“Now that the groundwork has been done, we look forward to seeing further increases in the numbers of high-quality degree apprenticeships.”
Alongside their perception and position in the market, a key difference between DAs and traditional academic degrees is that the bulk of the recruitment to DAs is handled by the employers’ HR and recruitment teams, not the institutions’. The company is responsible for promoting the opportunity to the student, with applications being sent directly to them, and not through UCAS. Though institutions have worked hard in recent years to become more welcoming spaces and expand their WP and access offerings, this aspect is lost as the individual deals directly with the company, whose own inclusion and outreach practices may not be as robust. UCAS has stated that it may look to offer DAs within the next two to three years, thus providing a familiar platform for applicants more in line with their peers’ HE application experience, but until then there still exists a greater chance of disenfranchisement in the resultant us-and-them or haves-and-have nots landscape.
Engaging the ‘right’ students then is a matter of urgency, or DAs risk becoming nothing more than state-funded nepotism, further tipping the scales in favour of those who progress because of what they already have, not what they can bring. UCAS looking to get some skin the game represents a move in the right direction (my own misgivings about UCAS aside, but if one organisation has a near monopoly of the HE application process, that process should include all the available HE options), but as stated this is two years or more from becoming a reality.
“We need to ensure that prospective apprentices have high-quality information, advice and guidance about their options, and more generally to raise the profile and reputation of degree apprenticeships."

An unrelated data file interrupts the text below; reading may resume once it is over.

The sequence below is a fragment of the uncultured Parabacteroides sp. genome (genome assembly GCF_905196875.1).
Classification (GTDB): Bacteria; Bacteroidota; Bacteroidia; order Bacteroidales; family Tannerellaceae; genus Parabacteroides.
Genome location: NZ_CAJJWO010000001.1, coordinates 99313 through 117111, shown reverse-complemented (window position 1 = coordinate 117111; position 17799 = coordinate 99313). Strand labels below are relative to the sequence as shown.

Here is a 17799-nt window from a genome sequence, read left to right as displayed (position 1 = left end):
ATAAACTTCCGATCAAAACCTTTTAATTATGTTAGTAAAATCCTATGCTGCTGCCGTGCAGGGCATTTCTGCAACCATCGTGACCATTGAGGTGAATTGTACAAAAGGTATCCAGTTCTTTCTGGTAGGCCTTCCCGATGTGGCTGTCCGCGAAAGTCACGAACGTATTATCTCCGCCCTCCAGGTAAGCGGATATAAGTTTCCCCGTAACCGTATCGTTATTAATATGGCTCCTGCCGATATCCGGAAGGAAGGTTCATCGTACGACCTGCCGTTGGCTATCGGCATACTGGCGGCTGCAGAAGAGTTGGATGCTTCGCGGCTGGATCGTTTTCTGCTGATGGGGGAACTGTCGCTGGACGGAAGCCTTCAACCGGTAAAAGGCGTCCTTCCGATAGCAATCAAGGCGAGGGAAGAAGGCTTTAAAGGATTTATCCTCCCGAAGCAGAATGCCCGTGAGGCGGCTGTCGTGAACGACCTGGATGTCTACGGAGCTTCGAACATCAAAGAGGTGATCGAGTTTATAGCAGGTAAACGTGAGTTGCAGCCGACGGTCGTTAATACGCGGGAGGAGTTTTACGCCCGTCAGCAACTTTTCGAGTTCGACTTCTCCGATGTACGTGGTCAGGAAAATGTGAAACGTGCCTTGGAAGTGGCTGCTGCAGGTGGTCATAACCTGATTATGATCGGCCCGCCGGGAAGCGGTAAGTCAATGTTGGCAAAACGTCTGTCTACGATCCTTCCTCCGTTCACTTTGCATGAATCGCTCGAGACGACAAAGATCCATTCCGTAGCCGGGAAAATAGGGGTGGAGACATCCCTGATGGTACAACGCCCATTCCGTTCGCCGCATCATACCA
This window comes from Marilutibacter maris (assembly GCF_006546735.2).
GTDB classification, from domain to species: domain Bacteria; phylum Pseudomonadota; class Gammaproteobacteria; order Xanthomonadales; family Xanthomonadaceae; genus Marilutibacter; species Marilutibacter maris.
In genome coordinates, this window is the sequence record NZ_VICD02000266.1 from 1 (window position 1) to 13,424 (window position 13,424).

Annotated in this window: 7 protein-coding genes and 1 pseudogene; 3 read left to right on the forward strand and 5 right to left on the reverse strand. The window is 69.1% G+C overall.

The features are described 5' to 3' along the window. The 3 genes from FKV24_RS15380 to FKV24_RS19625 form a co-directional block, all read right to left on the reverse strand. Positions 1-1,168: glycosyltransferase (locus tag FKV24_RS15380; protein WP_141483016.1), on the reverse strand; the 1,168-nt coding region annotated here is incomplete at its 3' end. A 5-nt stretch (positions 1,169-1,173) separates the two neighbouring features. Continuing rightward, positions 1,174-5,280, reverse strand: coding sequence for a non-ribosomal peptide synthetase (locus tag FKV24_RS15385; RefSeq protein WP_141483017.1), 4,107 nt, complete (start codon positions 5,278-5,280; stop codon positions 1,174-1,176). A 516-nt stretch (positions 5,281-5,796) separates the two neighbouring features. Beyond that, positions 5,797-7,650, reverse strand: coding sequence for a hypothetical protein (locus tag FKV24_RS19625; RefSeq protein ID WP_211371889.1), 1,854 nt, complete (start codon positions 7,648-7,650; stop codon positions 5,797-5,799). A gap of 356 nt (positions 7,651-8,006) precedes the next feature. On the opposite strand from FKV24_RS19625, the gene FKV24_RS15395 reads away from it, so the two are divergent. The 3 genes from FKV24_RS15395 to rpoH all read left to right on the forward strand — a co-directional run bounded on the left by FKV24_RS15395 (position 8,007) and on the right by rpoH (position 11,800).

More immediately, universities and businesses need to work together more closely to extol the virtues of the programme in tandem with one another, and not leave the scheme floating around the space between them in their efforts to recruit. Moreover, with that recruitment sitting with the businesses and not the institutions, more should be done to ensure fairness across the application process, for example introducing blind hiring, or better understanding if the language used in the recruitment pack is more masculine or feminine-coded. These practices are becoming more common, but they require consistent application across organisations throughout the entire process to ensure complete parity, equality, and equity for all candidates.
That’s not to say universities can shirk their responsibility here either. They need to ensure that their degree apprenticeships are marketed alongside their existing course portfolio as an equal and alternative option, not as an afterthought or lumped in with short courses or similar. In many ways this echoes the continuing class-war between public perceptions of A Level and BTEC qualifications, but one advantage of the low awareness is that here institutions have a fresh chance to redress the balance of this relationship.
On the whole, degree apprenticeships represent a fantastic opportunity to broaden access to higher education. Work experience is valued as much as academic excellence by many modern employers, if not more so in a majority of cases, and a degree apprenticeship marries this with a level of academic rigour that reinforces the on-the-job learning. But understanding the profile of those enrolled in the scheme is paramount to achieving both success for the system and the individuals it is designed to most benefit. Without a thorough review of the programme there is a real danger degree apprenticeships could only widen the already considerable opportunity and achievement gap.